The X-Men Failure That Rescued The Franchise And Saved Marvel

By Zack Zagranis | Published

Between the trailer for the upcoming Disney+ series X-Men ’97 and the Deadpool & Wolverine teaser—currently the most-watched trailer in YouTube history—the X-Men are the hottest they’ve been in at least a decade. For non-comic fans, the nostalgia for Marvel’s Merry Band of Mutants stems from either the ’90s animated series or the first few live-action movies. However, they both owe an unmeasurable debt to the failed 1989 animated pilot Pryde of the X-Men.

Pryde Of The X-Men Was A Failed Pilot

In 1989, Marvel produced Pryde of the X-Men, a pilot for a potential X-Men cartoon that ultimately went nowhere. A big reason for that might have been the famously Canadian Wolverine inexplicably having an Australian accent, but that’s just our guess. Another could be the franchise’s status at the time, which was, while on the upswing, a niche of a niche.

Set The Stage For Bigger Adaptations

Pryde might not have set the world on fire, but like so many other historical one-offs, such as the Sex Pistols’ Nevermind the Bollocks or Operation Ivy’s Energy, its inspiration for future projects cannot be ignored. A direct throughline can be drawn from the underwhelming ’89 animated pilot to the much more successful Fox X-Men series, which undoubtedly led to Hugh Jackman’s first outing as Wolverine.

The X-Men Were B-Tier Heroes

For readers under 30, it might be hard to imagine a world where the X-Men weren’t a known commodity, but prior to the ’90s, that’s exactly what they were. While kids in the ’70s and ’80s were playing with Spider-Man toys and running around in Hulk Underoos, no one but the most hardcore comic geek knew what the heck an X-Man was. The only mutants kids in the Reagan decade were aware of were green and had shells. This is despite the fact that the X-Men debuted right around the same time as both Spidey and the Incredible Hulk in the early 1960s.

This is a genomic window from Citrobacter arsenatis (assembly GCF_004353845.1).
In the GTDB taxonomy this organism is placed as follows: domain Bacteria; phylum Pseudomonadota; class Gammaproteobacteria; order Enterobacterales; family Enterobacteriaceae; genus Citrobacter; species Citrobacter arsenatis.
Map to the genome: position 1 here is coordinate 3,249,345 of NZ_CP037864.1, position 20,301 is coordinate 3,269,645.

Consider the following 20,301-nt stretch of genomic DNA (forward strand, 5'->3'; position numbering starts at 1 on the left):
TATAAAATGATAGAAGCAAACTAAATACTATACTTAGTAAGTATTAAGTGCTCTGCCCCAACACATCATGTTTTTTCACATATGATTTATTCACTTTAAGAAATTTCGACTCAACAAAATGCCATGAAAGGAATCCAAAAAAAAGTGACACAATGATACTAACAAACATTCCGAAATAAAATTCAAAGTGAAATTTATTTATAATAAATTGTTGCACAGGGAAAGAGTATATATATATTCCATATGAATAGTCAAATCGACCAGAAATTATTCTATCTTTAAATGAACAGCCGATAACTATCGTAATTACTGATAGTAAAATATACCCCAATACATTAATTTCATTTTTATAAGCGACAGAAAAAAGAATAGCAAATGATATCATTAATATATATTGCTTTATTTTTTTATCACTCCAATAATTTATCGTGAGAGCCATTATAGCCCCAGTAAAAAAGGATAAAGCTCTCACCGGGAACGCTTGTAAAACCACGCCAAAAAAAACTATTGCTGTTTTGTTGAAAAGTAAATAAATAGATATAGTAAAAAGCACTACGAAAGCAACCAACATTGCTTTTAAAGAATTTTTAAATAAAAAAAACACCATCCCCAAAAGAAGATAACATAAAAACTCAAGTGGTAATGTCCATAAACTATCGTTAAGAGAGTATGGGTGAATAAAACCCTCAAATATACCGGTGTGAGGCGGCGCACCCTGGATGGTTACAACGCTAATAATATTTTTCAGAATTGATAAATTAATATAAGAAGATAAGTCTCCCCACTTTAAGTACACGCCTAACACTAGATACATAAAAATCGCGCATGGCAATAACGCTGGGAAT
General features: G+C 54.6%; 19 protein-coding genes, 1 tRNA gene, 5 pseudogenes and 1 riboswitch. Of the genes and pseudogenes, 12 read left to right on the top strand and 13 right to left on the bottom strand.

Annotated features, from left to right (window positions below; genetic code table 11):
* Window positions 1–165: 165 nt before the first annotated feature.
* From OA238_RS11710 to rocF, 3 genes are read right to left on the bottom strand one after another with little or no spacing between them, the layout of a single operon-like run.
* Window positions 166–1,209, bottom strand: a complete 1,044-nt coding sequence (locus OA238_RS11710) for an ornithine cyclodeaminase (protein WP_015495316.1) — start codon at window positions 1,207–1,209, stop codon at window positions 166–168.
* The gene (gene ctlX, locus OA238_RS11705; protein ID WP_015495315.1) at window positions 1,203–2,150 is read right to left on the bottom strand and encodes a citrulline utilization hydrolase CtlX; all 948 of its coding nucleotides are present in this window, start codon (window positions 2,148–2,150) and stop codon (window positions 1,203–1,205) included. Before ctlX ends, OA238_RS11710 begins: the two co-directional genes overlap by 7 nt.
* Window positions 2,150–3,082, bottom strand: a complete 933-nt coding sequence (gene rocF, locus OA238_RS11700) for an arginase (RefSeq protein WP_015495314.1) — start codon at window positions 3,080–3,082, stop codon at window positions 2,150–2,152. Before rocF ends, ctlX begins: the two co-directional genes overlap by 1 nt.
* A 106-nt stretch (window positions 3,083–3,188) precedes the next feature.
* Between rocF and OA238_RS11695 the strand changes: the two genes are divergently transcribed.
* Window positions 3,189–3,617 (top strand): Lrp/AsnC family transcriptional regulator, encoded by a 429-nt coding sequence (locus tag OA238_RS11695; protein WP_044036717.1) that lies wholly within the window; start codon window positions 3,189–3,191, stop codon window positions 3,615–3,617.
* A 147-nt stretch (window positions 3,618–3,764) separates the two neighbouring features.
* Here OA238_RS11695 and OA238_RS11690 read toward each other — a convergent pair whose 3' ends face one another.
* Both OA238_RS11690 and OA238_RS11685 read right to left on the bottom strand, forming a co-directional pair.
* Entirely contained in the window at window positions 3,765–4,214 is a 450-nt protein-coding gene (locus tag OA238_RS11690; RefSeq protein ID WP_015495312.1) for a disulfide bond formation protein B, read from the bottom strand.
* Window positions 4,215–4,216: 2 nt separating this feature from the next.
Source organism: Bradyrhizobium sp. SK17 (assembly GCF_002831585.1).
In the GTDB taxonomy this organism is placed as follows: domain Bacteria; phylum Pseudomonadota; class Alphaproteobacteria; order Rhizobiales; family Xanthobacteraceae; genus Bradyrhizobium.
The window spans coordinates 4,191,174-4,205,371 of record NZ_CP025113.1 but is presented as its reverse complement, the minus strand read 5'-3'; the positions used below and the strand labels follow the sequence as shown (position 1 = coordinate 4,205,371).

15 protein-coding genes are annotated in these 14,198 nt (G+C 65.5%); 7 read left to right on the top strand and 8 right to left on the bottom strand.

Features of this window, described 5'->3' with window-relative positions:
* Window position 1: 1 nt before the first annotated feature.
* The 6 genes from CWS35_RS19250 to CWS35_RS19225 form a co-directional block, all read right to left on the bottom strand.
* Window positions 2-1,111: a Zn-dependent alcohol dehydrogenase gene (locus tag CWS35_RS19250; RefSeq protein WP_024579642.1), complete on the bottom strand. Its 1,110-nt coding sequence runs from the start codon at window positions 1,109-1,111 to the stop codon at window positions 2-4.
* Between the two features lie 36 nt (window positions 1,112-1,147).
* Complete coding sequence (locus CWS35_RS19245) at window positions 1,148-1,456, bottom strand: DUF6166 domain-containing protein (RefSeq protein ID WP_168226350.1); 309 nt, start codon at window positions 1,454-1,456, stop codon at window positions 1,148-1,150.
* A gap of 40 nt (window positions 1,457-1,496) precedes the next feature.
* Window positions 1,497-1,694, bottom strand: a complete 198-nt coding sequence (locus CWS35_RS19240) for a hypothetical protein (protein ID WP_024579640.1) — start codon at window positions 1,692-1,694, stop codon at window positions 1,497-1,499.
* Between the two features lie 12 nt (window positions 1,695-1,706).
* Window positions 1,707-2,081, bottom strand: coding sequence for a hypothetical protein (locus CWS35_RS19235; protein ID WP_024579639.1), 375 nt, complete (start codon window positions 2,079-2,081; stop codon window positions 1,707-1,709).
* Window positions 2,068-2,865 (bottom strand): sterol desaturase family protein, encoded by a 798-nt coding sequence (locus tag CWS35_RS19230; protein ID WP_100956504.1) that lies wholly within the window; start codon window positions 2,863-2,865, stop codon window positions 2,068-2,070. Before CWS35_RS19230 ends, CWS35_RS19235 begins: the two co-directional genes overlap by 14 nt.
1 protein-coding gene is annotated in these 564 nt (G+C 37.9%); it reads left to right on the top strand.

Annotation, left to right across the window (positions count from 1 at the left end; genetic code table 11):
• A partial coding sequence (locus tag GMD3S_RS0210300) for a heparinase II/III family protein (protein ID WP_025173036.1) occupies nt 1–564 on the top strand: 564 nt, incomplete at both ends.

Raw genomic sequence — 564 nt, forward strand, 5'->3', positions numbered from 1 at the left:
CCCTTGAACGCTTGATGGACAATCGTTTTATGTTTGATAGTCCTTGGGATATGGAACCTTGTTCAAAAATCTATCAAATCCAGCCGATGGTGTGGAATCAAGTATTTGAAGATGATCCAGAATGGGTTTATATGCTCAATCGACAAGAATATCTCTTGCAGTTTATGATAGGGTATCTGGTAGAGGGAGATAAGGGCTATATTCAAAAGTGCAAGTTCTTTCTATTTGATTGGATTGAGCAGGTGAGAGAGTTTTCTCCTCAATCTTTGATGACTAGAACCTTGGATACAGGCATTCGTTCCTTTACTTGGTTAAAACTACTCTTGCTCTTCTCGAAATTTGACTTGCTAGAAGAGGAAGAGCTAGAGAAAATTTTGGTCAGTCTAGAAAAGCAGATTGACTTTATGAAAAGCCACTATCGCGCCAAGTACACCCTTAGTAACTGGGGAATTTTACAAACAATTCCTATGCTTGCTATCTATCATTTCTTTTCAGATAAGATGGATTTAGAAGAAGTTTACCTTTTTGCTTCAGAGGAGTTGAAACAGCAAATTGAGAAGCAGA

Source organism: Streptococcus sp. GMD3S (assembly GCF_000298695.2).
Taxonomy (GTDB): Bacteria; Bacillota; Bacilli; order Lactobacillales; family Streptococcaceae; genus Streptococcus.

A Major Gamble

The X-Men would probably still be toiling away in obscurity if it weren’t for Margaret Loesch diverting funds from the RoboCop animated series to make Pryde of the X-Men on the sly. It was Loesch’s work on and subsequent failure with Pryde that led her to pitch an X-Men cartoon to Fox Kids in 1992. Loesch was so sure it was Pryde’s execution that failed and not its concept that she bet her career on the success of the Fox show.

The Iconic Arcade Game

Meanwhile, tie-in products created for the expected-to-be-a-hit Pryde of the X-Men included a wave of 1991 Toy Biz action figures and, perhaps more importantly, the 1992 Konami arcade game that predated the Fox show by seven months. While the X-Men cartoon may have also debuted in 1992, if you don’t think an entire summer full of out-of-school young’uns popping quarter after quarter into an arcade cabinet is enough to raise the public profile of a bunch of superheroes, you’re sadly mistaken.

The Breakthrough Years Later

Between the toys and the game, the X-Men were able to break into the mainstream just enough to ensure that when the X-Men animated series debuted on Fox, a legion of pixie-stix-guzzling, hyperactive kids were already champing at the bit for some sweet, sweet, X-action. Pryde of the X-Men inspired more than just products, however. It also set the precedent of having a young mutant join the team for the first time to act as an audience surrogate.

Kitty Pryde Is The Best X-Man

The Pryde of the X-Men pilot revolves around young mutant Kitty Pryde, AKA Shadowcat, joining the team, giving viewers an accessible introduction to Marvel’s uncanny mutants and the world they inhabit. Meanwhile, the beloved Fox animated series begins with the two-parter “Night of the Sentinels,” in which Asian-American teen Jubilee joins the X-Men, essentially filling the same role. The 2000 live-action X-Men movie would do the exact thing this time using an aged-down Rogue.

The Most Popular Team In The World

We’re not implying that no one would ever have discovered the X-Men without Pryde of the X-Men, but if the failed pilot never existed, they certainly wouldn’t enjoy the popularity they do today.